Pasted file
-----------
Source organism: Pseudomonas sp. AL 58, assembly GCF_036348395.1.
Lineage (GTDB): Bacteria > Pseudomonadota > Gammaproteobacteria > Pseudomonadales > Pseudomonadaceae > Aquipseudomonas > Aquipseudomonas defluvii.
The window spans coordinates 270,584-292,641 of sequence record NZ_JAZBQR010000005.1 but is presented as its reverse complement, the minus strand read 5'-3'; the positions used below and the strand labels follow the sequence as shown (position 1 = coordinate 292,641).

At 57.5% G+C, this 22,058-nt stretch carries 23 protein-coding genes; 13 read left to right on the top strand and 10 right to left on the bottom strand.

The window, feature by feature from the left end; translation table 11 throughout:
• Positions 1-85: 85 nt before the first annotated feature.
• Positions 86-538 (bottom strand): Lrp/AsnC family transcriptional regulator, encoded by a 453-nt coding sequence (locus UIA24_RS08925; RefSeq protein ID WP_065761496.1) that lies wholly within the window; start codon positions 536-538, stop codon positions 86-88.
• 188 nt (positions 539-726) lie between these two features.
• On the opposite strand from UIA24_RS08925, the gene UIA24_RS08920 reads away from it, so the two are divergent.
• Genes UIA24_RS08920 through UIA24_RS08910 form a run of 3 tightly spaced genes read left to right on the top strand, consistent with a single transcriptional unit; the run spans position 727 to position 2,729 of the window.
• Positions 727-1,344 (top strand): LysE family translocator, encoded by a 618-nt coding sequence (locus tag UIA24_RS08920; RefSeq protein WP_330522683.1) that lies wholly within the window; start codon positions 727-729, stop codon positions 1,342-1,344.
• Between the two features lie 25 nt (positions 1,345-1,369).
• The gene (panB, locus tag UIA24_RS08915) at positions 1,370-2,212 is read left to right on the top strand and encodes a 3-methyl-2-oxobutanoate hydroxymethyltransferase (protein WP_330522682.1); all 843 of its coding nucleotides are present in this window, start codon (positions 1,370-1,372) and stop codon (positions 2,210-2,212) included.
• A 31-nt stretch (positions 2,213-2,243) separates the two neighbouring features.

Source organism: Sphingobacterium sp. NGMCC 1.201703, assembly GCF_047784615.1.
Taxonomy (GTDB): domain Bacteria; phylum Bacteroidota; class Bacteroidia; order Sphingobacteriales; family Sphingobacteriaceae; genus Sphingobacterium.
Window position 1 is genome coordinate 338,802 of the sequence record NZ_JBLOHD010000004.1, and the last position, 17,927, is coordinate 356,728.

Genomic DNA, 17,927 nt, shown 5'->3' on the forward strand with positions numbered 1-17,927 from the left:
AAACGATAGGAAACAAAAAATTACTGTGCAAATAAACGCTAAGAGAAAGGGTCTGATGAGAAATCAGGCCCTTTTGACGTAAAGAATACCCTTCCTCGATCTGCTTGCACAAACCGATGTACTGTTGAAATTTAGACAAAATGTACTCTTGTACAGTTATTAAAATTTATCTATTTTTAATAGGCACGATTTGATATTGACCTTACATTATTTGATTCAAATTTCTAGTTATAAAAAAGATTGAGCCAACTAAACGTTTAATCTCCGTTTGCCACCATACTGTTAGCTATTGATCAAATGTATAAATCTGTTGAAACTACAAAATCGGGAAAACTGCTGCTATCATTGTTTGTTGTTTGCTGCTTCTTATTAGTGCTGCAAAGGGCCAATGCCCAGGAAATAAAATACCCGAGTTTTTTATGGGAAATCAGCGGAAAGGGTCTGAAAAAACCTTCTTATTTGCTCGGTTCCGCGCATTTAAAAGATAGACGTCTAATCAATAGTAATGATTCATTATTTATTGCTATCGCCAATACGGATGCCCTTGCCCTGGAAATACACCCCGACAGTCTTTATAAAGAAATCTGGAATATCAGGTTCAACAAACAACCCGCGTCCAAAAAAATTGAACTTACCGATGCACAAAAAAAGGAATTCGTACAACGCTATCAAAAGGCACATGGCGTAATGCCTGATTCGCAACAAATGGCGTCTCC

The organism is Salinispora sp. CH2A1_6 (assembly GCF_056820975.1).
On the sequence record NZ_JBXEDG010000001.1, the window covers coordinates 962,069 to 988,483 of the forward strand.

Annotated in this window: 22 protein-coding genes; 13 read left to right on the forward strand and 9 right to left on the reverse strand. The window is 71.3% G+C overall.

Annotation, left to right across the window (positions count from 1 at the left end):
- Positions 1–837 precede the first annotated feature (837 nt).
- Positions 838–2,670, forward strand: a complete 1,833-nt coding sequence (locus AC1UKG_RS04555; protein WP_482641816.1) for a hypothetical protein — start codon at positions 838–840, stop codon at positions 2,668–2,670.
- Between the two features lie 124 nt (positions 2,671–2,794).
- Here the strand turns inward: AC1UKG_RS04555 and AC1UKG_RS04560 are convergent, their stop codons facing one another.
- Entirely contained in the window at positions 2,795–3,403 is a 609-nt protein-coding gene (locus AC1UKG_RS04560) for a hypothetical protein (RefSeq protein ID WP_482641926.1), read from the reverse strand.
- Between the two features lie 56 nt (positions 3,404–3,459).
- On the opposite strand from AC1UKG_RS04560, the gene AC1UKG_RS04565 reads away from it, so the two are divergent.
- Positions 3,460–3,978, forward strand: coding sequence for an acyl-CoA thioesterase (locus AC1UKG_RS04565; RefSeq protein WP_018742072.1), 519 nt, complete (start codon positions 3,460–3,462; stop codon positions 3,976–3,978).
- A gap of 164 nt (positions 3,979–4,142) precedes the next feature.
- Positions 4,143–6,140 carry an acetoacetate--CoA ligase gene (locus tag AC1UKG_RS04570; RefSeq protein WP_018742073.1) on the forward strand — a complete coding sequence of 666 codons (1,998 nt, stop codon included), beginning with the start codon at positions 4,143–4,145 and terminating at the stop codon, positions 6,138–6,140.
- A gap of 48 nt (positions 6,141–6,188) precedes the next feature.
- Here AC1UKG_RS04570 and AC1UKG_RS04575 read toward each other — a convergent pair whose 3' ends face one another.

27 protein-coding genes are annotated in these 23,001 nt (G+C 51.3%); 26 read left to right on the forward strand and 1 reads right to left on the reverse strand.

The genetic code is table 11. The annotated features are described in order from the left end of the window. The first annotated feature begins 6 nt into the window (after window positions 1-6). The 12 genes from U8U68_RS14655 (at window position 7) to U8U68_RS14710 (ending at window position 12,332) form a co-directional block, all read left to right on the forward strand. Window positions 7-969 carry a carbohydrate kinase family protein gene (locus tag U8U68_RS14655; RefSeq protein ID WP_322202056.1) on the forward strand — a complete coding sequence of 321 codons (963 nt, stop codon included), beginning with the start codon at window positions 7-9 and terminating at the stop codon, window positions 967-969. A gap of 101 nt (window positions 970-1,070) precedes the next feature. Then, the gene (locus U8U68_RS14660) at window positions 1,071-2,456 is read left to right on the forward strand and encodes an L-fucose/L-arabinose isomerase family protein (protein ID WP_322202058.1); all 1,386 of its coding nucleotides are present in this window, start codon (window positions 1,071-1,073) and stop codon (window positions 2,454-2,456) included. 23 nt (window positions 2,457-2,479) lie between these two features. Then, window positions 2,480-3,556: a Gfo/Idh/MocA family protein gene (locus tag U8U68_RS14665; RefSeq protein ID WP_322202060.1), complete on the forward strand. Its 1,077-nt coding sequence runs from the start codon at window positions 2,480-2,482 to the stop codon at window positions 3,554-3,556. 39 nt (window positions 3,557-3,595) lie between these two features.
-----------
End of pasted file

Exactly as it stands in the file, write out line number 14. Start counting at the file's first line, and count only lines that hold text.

• A 31-nt stretch (positions 2,213-2,243) separates the two neighbouring features.